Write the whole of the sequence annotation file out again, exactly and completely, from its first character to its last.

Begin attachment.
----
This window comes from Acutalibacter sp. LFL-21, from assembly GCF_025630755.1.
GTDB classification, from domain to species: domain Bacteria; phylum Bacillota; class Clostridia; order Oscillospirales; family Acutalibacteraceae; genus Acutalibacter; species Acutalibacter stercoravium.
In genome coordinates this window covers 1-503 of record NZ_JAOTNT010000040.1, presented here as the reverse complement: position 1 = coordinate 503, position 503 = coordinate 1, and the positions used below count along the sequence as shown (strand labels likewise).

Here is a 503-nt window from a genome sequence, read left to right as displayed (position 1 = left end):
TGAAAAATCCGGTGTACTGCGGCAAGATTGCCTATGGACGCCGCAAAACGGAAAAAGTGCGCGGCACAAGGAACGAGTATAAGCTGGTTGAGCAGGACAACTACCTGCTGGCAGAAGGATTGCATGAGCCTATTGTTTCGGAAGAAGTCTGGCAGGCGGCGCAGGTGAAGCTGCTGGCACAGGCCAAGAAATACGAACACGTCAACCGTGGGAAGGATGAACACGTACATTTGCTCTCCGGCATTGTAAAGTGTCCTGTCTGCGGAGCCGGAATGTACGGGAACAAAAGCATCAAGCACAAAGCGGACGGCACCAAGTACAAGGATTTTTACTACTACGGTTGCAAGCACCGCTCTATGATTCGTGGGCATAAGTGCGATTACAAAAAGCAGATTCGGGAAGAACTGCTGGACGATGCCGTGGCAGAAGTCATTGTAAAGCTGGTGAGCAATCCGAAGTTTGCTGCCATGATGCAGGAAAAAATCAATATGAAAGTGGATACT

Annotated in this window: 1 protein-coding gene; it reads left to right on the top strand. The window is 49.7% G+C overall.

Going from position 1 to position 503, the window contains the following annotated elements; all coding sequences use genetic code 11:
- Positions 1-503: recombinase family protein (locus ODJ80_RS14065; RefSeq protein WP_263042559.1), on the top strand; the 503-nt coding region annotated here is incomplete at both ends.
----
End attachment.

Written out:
This window comes from Acutalibacter sp. LFL-21, from assembly GCF_025630755.1.
GTDB classification, from domain to species: domain Bacteria; phylum Bacillota; class Clostridia; order Oscillospirales; family Acutalibacteraceae; genus Acutalibacter; species Acutalibacter stercoravium.
In genome coordinates this window covers 1-503 of record NZ_JAOTNT010000040.1, presented here as the reverse complement: position 1 = coordinate 503, position 503 = coordinate 1, and the positions used below count along the sequence as shown (strand labels likewise).

Here is a 503-nt window from a genome sequence, read left to right as displayed (position 1 = left end):
TGAAAAATCCGGTGTACTGCGGCAAGATTGCCTATGGACGCCGCAAAACGGAAAAAGTGCGCGGCACAAGGAACGAGTATAAGCTGGTTGAGCAGGACAACTACCTGCTGGCAGAAGGATTGCATGAGCCTATTGTTTCGGAAGAAGTCTGGCAGGCGGCGCAGGTGAAGCTGCTGGCACAGGCCAAGAAATACGAACACGTCAACCGTGGGAAGGATGAACACGTACATTTGCTCTCCGGCATTGTAAAGTGTCCTGTCTGCGGAGCCGGAATGTACGGGAACAAAAGCATCAAGCACAAAGCGGACGGCACCAAGTACAAGGATTTTTACTACTACGGTTGCAAGCACCGCTCTATGATTCGTGGGCATAAGTGCGATTACAAAAAGCAGATTCGGGAAGAACTGCTGGACGATGCCGTGGCAGAAGTCATTGTAAAGCTGGTGAGCAATCCGAAGTTTGCTGCCATGATGCAGGAAAAAATCAATATGAAAGTGGATACT

Annotated in this window: 1 protein-coding gene; it reads left to right on the top strand. The window is 49.7% G+C overall.

Going from position 1 to position 503, the window contains the following annotated elements; all coding sequences use genetic code 11:
- Positions 1-503: recombinase family protein (locus ODJ80_RS14065; RefSeq protein WP_263042559.1), on the top strand; the 503-nt coding region annotated here is incomplete at both ends.